Anthropologists Discover Weed From 500 B.C. Used In Ancient Rituals

Historians Attempt to Trace The Beginning of Cannabis Usage

For a long time, scientists have been trying to unearth the origins of marijuana. Who was the first to use it – and how did they use it? Did they even get high?

There’s a long-speculated belief suggesting that cannabis was used in 440 B.C. This theory comes from the writing of Herodotus, an ancient Greek historian often referred to as “the father of history.” Herodotus wrote about using what is believed to be cannabis during funeral-like ceremonies with his group of nomadic travellers called the Scythians:

“The Scythians, as I said, take some of this hemp-seed, and … throw it upon the red hot stones.”

This quote, among others from Herodotus, is valued by historians as the earliest written record of cannabis use. However, historians have been searching for more proof. Thanks to a new study from anthropologists, though, their search can be called off.

Researchers from China and Germany have published a research article in Science Advances titled “The origins of cannabis smoking: Chemical residue evidence from the first millennium BCE in the Pamirs.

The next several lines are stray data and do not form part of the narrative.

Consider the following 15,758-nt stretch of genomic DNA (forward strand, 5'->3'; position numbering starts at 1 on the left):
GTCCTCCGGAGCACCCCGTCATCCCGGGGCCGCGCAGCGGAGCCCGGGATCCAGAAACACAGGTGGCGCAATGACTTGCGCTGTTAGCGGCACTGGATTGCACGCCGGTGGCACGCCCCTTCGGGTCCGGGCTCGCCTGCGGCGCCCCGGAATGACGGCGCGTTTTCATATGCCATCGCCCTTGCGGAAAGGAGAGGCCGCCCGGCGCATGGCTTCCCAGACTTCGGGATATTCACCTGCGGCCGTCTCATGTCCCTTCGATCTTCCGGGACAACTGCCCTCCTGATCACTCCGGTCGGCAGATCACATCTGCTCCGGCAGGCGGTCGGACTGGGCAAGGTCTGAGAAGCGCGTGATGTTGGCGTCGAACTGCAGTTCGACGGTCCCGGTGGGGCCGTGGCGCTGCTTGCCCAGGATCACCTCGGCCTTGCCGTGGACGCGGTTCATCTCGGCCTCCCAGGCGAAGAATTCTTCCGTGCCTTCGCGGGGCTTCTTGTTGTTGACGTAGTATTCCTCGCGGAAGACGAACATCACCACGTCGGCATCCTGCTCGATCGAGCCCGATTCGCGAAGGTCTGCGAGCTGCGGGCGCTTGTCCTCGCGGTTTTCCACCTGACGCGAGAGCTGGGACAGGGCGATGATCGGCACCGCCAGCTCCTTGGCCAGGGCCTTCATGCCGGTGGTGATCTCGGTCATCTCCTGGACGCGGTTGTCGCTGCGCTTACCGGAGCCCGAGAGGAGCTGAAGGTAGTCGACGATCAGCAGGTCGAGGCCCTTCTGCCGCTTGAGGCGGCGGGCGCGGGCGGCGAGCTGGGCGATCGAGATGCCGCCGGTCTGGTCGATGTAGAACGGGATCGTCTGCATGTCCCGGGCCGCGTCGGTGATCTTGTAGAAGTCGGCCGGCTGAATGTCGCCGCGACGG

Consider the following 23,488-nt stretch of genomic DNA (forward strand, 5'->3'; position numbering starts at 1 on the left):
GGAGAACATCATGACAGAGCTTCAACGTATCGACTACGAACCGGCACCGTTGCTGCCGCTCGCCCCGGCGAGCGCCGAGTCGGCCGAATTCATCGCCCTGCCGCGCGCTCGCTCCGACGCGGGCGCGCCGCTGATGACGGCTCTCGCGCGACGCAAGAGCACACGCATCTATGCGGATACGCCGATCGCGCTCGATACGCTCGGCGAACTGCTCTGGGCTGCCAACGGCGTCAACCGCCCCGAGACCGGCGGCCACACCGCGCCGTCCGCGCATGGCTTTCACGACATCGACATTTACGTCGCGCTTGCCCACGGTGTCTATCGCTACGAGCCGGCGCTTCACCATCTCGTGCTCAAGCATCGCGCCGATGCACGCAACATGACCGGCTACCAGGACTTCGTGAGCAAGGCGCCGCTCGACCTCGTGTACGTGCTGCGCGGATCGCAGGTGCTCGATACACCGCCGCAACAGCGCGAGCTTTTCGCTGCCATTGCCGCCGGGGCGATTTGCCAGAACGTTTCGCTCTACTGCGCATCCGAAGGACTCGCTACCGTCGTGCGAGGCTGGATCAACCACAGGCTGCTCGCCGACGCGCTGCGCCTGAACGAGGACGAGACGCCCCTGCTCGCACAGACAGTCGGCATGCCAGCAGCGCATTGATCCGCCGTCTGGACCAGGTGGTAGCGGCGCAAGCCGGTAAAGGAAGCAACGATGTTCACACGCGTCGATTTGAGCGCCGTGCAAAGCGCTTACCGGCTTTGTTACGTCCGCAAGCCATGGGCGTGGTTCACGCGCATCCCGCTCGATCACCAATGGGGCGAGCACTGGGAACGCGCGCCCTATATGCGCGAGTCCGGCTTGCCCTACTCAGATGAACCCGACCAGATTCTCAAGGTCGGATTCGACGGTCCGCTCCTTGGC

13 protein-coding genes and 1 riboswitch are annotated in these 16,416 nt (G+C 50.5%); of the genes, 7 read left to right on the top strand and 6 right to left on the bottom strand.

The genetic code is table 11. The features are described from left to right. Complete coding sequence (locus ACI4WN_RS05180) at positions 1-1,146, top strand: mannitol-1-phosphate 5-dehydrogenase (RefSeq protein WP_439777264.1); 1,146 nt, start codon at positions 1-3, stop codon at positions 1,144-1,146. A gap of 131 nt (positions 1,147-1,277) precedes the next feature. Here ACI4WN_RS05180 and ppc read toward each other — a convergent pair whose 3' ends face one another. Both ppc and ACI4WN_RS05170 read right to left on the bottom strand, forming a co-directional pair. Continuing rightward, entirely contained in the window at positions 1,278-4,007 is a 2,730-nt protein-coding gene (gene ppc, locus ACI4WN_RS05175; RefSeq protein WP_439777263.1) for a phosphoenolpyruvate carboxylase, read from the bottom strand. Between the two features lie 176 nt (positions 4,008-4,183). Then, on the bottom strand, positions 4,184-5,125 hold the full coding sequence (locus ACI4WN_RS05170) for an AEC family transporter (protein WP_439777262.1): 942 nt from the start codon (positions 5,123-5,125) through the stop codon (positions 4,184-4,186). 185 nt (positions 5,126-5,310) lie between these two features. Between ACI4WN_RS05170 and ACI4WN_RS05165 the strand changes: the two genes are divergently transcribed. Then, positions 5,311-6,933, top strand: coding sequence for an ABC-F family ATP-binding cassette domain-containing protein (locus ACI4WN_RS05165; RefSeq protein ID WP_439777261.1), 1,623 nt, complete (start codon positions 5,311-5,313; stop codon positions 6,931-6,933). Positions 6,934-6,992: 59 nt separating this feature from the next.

The article summarizes their research process, which involved extracting organic material from wooden brazier fragments and four burnt stones. Using a process called gas chromatography—mass spectrometry, researchers found a measurable indicator of cannabis.

Researchers were able to conclude that cannabis plants were burned around 500 B.C. during mortuary ceremonies at the Jirzankal Cemetery, a burial site in Eurasia (now China). This checks out with what Herodotus wrote.

In the study, the researchers write:

“We can start to piece together an image of funerary rites that included flames, rhythmic music, and hallucinogen smoke, all intended to guide people into an altered state of mind.”

Aside from the mortality aspect, this doesn’t sound too far off what weed users do today. But the motivation was certainly striking. According to Yimin Yang, senior author and researcher at the University of Chinese Academy and Sciences, the link between funerals and marijuana indicated that users were likely trying to communicate with nature, or spirits, or deceased people.”

One 2006 study came close to a breakthrough like this one.

A study published in the Journal of Ethnopharmacology revealed similar findings in 2,500-year old tombs in Xinjiang, China. Researchers found remains of marijuana plants, but the study did not offer evidence that the plant was smoked or burned.

With the newer study’s findings, it’s safe to say that marijuana has been around for millennia – and if time travel is ever invented, we’ll be sure to check out these rituals to see it all go down with our own eyes.